Americans Elect Fails
to Nominate a Candidate

Oh—you probably didn't notice
May 15, 2012

Late last night, Americans Elect announced that they'd failed to nominate a Presidential candidate. Americans Elect is the new political entity with the stated intention "to nominate [online] a presidential ticket that answers directly to voters—not the political system." They've also spoken to the purpose of ending or limiting 2-party dominance of American politics.

Apparently, none of the candidates in the Americans Elect nomination process had met a predetermined "threshold" of acceptance—essentially at least 1,000 supporters in each of at least ten states. The organization's CEO, Kahlil Byrd released a statement saying in part that AE participants desire to see a credible candidate emerge from their process, that leaders will confer with the AE community before determining future steps, and that AE will announce results of those conversations on Thursday, May 17. Read Byrd's full statement here. This is the second time they have done a similar reset. No matter what they do now, it is clear at this point that their efforts as defined, haven't succeeded.

I see two related reasons for the failure. The more fundamental reason is that even if they had succeeded tactically, their plan could not have elected a Presidential ticket or achieved its broader purpose. The operational reason for failure is that they simply failed to gain significant following.

I have two metrics for the second statement. One is that the news of their failure received relatively little media coverage. The second is that the top six vote-getters in the final caucus push yesterday received fewer than 28,000 combined votes—less than two-hundredths of one percent of registered American voters (0.015%). That's dismal.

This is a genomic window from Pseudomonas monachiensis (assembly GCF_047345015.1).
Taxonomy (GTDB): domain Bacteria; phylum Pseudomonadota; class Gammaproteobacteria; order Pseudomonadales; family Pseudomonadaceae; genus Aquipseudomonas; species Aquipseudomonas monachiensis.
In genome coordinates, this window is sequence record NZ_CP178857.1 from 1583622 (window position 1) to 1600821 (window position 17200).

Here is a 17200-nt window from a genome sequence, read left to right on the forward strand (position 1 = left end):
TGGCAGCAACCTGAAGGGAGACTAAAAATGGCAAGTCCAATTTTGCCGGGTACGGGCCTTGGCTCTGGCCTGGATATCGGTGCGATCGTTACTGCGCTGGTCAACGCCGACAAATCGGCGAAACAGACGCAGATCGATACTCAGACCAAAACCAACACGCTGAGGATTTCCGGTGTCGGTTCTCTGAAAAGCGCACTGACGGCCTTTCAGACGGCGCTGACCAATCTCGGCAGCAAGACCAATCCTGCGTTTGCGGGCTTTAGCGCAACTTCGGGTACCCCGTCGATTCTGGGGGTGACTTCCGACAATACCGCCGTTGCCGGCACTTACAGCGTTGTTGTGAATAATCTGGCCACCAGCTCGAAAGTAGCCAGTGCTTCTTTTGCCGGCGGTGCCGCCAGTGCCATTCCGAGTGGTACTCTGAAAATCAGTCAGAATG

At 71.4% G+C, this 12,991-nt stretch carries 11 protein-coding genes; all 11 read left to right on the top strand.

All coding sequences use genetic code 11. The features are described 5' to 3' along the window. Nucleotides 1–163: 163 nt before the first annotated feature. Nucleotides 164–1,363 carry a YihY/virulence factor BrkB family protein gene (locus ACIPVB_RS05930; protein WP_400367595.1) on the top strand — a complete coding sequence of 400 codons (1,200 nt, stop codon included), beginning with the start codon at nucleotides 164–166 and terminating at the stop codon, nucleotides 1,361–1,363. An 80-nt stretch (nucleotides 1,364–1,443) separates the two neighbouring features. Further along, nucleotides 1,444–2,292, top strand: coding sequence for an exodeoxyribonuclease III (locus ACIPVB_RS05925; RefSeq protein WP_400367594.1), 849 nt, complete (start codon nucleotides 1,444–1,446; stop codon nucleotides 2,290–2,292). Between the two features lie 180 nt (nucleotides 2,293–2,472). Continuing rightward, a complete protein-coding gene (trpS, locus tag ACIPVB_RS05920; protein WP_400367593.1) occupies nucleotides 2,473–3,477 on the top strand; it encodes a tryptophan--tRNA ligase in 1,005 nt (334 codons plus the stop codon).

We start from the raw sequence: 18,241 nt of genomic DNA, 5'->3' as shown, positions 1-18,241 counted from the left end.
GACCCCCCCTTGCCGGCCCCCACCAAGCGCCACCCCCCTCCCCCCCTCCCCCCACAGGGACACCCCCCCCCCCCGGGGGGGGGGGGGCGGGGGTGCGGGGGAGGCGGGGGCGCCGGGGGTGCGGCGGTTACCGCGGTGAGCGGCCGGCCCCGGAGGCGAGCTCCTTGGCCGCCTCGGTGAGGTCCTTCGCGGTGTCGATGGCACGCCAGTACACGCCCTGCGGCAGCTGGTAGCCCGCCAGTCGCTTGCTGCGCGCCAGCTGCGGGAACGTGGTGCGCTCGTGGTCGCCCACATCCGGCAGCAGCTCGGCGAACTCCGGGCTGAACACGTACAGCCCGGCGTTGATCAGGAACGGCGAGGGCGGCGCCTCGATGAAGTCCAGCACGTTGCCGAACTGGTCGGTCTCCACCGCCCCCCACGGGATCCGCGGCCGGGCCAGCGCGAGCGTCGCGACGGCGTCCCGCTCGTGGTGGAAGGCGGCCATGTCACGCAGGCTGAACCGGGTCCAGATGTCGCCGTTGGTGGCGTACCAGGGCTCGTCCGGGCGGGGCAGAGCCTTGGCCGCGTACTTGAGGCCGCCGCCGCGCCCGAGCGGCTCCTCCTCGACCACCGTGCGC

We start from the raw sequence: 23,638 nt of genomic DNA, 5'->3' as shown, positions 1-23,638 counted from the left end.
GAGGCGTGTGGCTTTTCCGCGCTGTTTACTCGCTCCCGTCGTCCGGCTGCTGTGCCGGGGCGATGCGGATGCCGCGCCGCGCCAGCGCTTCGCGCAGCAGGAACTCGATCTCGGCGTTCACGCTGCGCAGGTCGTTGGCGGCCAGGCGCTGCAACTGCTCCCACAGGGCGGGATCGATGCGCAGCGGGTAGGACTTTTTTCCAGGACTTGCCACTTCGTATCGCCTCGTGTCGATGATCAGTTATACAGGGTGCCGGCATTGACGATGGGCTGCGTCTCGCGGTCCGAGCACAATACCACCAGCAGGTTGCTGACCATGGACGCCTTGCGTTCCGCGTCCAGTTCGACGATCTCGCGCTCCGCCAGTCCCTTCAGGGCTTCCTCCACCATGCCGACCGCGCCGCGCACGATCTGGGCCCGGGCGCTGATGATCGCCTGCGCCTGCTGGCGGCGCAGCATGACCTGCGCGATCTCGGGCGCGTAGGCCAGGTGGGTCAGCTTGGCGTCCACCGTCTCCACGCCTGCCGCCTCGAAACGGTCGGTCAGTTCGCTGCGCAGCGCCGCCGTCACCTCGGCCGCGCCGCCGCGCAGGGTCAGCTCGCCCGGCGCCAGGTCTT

AE was well-financed, had some big-name support and mounted a serious publicity campaign; they just never got traction.

Which brings us to the more fundamental reason for their failure. They could not have succeeded politically and strategically, even if they'd scored tactically. An independent or third-party Presidential candidacy can accomplish virtually nothing.

If they had actually elected a President, she or he would have been unable to lead the country, due to a lack of power or support in the bi-polar, partisan Congress. Backing up from there are several reasons why their ticket would have been unlikely to win: limited media coverage, difficulty getting into debates, and unmerciful assault by the parties and the 527s. Also, voters would not have trusted their notion of running-mates from different parties, fearing antagonism between the two, and fundamental change in the event of the President's death. (That's why we got the Twelfth Amendment to the Constitution, in 1804.)

To be fair, it's unlikely that many in the AE effort realistically expected to elect a President. Part of their purpose was to offer an alternative to two-party politics. In that regard, though, they would have accomplished nothing new. Already, nearly 45% of Americans claim not to be Republican or Democrat; most of those are independents; only about half a percent are minor-party members. There have been more independents than Republicans or Democrats for at least twenty-five years.

Today, we are mostly an independent nation. We aren't electing independents because we're not putting them on our ballots. We're not putting them on ballots because we don't know how. The path forward from that reality is easier, and far more likely to succeed than is another third-party or independent Presidential candidacy.

  • We begin electing independents (and/or minor-party candidates) to Congress.
  • We elect enough to deny House and Senate majorities to the big parties.
  • Then we get to change House and Senate rules to make good governance possible.
  • We learn and teach each other how to do all this through an online, wiki-based think-tank.

You can learn more about building this practical, achievable Leave the Party course of change here.

The Americans Elect effort couldn't have taken us where we need to go. It wasn't guaranteed to put an independent on the Presidential ballot, couldn't have elected anyone, and would have done nothing respecting the Congress. That's where we have to work.

  The Muser

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